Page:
Horse extraction, a process rarely used nowadays, involves sympathetically extracting timber from forest or woodland, in consideration of the sensitive nature of the wildlife.
Unlike mechanical equipment, horses are light, quiet and manoeuvrable, minimising damage, avoiding compaction to the woodland floor, and producing no exhaust or noise pollution.
The horses are being used at Fosse Meadows in order to protect significant trees in the Arboretum, and to have the least amount of impact possible on the wildlife, such as otters that are visiting the site.
Stuart Freeman, a qualified horse logger, will be carrying out the work using his two horses Breeze and Queenie.
“Horses have been employed to pull timber from forests and woodland in the UK for centuries, but this declined after the Second World War due to rising costs of labour, and an increasing demand for timber led to the mechanisation of extraction.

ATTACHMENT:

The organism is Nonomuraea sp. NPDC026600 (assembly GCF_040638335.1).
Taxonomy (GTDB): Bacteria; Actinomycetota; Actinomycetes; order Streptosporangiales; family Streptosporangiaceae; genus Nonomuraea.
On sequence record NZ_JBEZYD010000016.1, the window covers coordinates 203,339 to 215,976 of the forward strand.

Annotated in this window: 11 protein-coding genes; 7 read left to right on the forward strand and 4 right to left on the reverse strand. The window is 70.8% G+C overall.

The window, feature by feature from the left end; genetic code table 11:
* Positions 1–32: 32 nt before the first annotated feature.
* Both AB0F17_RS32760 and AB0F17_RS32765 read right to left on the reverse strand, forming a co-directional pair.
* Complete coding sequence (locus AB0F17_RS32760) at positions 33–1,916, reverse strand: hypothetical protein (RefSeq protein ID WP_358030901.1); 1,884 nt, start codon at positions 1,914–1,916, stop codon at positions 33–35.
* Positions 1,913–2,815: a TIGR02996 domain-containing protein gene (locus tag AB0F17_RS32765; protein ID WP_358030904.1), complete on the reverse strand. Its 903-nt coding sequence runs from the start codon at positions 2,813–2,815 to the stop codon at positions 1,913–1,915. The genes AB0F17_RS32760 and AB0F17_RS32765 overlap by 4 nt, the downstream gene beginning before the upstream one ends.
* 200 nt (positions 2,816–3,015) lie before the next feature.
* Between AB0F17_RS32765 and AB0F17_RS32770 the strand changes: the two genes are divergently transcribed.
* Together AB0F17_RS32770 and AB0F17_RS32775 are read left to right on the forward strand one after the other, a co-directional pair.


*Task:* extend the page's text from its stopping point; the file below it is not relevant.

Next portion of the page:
“Whilst mechanised systems have reduced the direct cost of forestry operations, the potential damage it can inflict on woodland resource and the environment has become an important issue.
The horses are both trained to work in all aspects of horse extraction and we operate a range of implements.”
The work is taking place from Wednesday 12 November and is expected to take around a month.
All the timber from the site will be used locally.
For more information, and to find out about volunteering opportunities at Fosse Meadows, contact James Poynton, Green Space Engagement Officer at Blaby District Council.
Email: email@example.com or call 0116 272 7704.